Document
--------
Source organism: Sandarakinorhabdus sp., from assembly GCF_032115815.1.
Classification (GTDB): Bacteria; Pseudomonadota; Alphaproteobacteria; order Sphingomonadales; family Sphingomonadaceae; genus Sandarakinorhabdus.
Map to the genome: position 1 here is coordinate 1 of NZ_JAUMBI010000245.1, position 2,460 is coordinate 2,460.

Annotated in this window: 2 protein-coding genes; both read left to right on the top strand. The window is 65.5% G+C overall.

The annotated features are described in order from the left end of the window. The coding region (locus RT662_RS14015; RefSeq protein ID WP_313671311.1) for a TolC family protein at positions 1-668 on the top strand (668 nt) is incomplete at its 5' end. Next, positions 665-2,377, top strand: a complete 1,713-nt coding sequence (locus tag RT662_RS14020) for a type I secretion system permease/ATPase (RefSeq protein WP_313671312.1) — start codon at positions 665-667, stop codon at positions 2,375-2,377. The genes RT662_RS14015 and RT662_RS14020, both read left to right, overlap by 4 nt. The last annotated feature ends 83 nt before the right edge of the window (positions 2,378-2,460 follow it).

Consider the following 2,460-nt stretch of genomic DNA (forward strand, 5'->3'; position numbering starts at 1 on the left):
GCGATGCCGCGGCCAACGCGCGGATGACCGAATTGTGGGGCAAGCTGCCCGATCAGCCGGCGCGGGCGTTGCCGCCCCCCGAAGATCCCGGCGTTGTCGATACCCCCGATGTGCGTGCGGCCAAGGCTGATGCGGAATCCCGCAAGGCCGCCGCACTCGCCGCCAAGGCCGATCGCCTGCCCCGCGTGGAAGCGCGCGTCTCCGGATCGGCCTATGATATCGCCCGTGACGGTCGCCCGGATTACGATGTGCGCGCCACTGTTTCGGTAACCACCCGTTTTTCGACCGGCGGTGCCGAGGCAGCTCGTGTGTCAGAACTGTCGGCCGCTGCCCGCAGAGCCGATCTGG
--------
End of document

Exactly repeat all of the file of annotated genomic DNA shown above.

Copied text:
Source organism: Sandarakinorhabdus sp., from assembly GCF_032115815.1.
Classification (GTDB): Bacteria; Pseudomonadota; Alphaproteobacteria; order Sphingomonadales; family Sphingomonadaceae; genus Sandarakinorhabdus.
Map to the genome: position 1 here is coordinate 1 of NZ_JAUMBI010000245.1, position 2,460 is coordinate 2,460.

Annotated in this window: 2 protein-coding genes; both read left to right on the top strand. The window is 65.5% G+C overall.

The annotated features are described in order from the left end of the window. The coding region (locus RT662_RS14015; RefSeq protein ID WP_313671311.1) for a TolC family protein at positions 1-668 on the top strand (668 nt) is incomplete at its 5' end. Next, positions 665-2,377, top strand: a complete 1,713-nt coding sequence (locus tag RT662_RS14020) for a type I secretion system permease/ATPase (RefSeq protein WP_313671312.1) — start codon at positions 665-667, stop codon at positions 2,375-2,377. The genes RT662_RS14015 and RT662_RS14020, both read left to right, overlap by 4 nt. The last annotated feature ends 83 nt before the right edge of the window (positions 2,378-2,460 follow it).

Consider the following 2,460-nt stretch of genomic DNA (forward strand, 5'->3'; position numbering starts at 1 on the left):
GCGATGCCGCGGCCAACGCGCGGATGACCGAATTGTGGGGCAAGCTGCCCGATCAGCCGGCGCGGGCGTTGCCGCCCCCCGAAGATCCCGGCGTTGTCGATACCCCCGATGTGCGTGCGGCCAAGGCTGATGCGGAATCCCGCAAGGCCGCCGCACTCGCCGCCAAGGCCGATCGCCTGCCCCGCGTGGAAGCGCGCGTCTCCGGATCGGCCTATGATATCGCCCGTGACGGTCGCCCGGATTACGATGTGCGCGCCACTGTTTCGGTAACCACCCGTTTTTCGACCGGCGGTGCCGAGGCAGCTCGTGTGTCAGAACTGTCGGCCGCTGCCCGCAGAGCCGATCTGG